Associated Press via ABC, CBS News, USA Today: Abandoned Truck Forces NYC Bridge Shutdown
Associated Press via ABC 4, The Wall Street Journal and The Washington Post: Police Investigates a Suspicious Package
MSNBC: Petraeus on the “New Generation of Terror”
Huston Chronicle: Petraeus: Suspect Likely Acted Alone
USA Today: Potential Effects on US Foreign Policy

Wilders: Champion of freedom or anti-Islamic provocateur? Both.

The Wall Street Journal takes a look at Geert Wilders, controversial Dutch lawmaker and creator of the inflammatory anti-Islam film ‘Fitna.’ It examines the dualistic conceptions of Wilders – as an advocate of free speech and secular values, or an anti-Islam and anti-Muslim provocateur. While Wilders acknowledges that the majority of Muslims in the West are not terrorist or violent people, he believes this “doesn’t matter that much” because Muslims in America and Europe are mostly immigrants, and are unable to leave their own cultures behind, which results in a loss of European and national identity and culture. More about the recent debates about Islam and Muslims in the Netherlands, with particular interest to Mr. Wilders, can be read at the link below.

Full-text article continues here. (Some news sites may require registration)

CAIR Welcomes GOP Call for Resignation of Anti-Muslim Leader

The Council on American-Islamic Relations (CAIR) welcomed a resignation call by the New Mexico Republican party concerning local GOP leader Marcia Stirman, who wrote that Barack Obama is “a Muslim socialist” and “Muslims are our enemies” in a recent letter.

A party official said that Ms. Stirman’s statements do not speak for the Republican party. A CAIR executive said that the group welcomed the response and criticism of “Ms. Stirman’s disturbing and un-American views,” saying that “no political party should accept or excuse religious intolerance.”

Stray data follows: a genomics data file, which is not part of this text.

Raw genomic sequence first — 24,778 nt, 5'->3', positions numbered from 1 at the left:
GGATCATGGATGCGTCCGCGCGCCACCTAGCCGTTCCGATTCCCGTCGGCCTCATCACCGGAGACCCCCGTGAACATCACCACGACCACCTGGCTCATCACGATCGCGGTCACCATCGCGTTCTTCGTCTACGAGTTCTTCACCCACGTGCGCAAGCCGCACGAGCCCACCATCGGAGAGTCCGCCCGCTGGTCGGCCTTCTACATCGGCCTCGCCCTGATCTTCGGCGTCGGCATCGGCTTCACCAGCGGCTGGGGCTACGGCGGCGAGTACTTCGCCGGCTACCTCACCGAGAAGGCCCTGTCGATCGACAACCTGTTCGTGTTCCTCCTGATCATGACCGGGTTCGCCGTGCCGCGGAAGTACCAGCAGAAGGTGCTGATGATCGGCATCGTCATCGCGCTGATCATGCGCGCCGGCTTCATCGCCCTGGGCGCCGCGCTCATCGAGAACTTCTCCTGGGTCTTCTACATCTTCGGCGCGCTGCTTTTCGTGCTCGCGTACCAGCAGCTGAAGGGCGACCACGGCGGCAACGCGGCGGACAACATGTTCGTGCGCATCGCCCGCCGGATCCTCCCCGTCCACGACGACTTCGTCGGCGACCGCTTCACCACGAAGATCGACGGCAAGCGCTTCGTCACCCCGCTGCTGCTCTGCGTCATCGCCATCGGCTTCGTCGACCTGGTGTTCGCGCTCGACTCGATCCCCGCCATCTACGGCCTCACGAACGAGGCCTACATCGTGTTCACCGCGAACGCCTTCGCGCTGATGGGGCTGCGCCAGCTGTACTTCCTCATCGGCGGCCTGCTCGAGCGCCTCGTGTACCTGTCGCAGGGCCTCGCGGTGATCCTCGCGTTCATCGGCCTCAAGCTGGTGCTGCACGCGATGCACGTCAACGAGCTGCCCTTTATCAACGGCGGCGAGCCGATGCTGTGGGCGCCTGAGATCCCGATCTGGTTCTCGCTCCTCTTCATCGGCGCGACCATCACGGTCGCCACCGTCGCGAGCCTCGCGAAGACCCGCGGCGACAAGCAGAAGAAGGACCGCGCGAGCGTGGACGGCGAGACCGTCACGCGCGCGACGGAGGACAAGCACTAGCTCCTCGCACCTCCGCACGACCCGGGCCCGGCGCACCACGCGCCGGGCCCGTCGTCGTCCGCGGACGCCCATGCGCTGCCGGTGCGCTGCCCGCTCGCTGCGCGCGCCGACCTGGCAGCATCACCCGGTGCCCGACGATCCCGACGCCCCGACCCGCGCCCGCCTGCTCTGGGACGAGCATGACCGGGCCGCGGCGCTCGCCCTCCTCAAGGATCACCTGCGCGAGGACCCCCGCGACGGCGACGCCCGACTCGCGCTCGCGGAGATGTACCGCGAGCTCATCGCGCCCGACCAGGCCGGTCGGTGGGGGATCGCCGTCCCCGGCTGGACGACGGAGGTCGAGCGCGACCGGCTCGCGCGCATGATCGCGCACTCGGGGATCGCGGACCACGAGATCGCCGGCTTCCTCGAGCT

See full text articles:

Wall Street Journal

CAIR

Denver Post

United Press International

Market Watch

At rally, McCain refutes that Obama is Arab, says he is decent

At a recent town-hall style rally in Lakeville, Minnesota, Republican presidential candidate Senator John McCain refuted comments from a rally attendee, who told the senator that she could not trust Democratic nominee Senator Barack Obama, because he was “an Arab.” McCain responded saying, shaking his head on the false accusation, and told voters that Obama was “a decent person” and a “family many.” While McCain was booed for his intended defense of Obama, others have condemned McCain’s response for being insensitive to Arab Americans and others who expressed that there is not disparity between being Arab, and being decent. The racist remarks from the rally attendee is another in a seeming trend of racism, bigotry, anti-Muslim, and anti-Arab comments made against the Christian Barack Obama.

See full-text articles:

New York Times

Washington Post

Wall Street Journal

BBC

Reuters

CNN

Controversy Over Novel About Muhammad’s Bride Continues

U.S. publishing company Random House will not publish a planned novel by Sherry Jones, called “The Jewel of Medina,” that was expected to hit stores on August 12th. The Islamically-themed novel explores Aisha, the child bride of the prophet Muhammad, who overcame a number of obstacles to reach her potential as a revered woman and leader in Islam. Random House said that it has been advised that the fictional novel, might be offensive to some Muslims, and “could incite acts of violence by a small, radical segment.” “The Jewel of Medina” traces the life of Aisha, who is often cited to have been Muhammad’s favorite wife, and is believed to have been engaged to the prophet from the age of six. Muslim writer and feminist Asra Nomani published a column in the Wall Street Journal, saying that she was “saddened” by the book’s scrapping, saying that the move is “a window into how quickly fear stunts intelligent discourse about the Muslim world.” Others, including Denise Spellberg, a professor from the University of Texas in Austin, said that the book was “ugly,” “stupid,” and was “soft core pornography.” The decision to indefinitely delay the novel’s release was made in consideration for the safety of the author, employees of the publisher, booksellers, and others involved in the distribution or sale of the novel.

See full-text articles:

Chronicle of Higher Education

Washington Post

The Guardian

United Press International

BBC

The Telegraph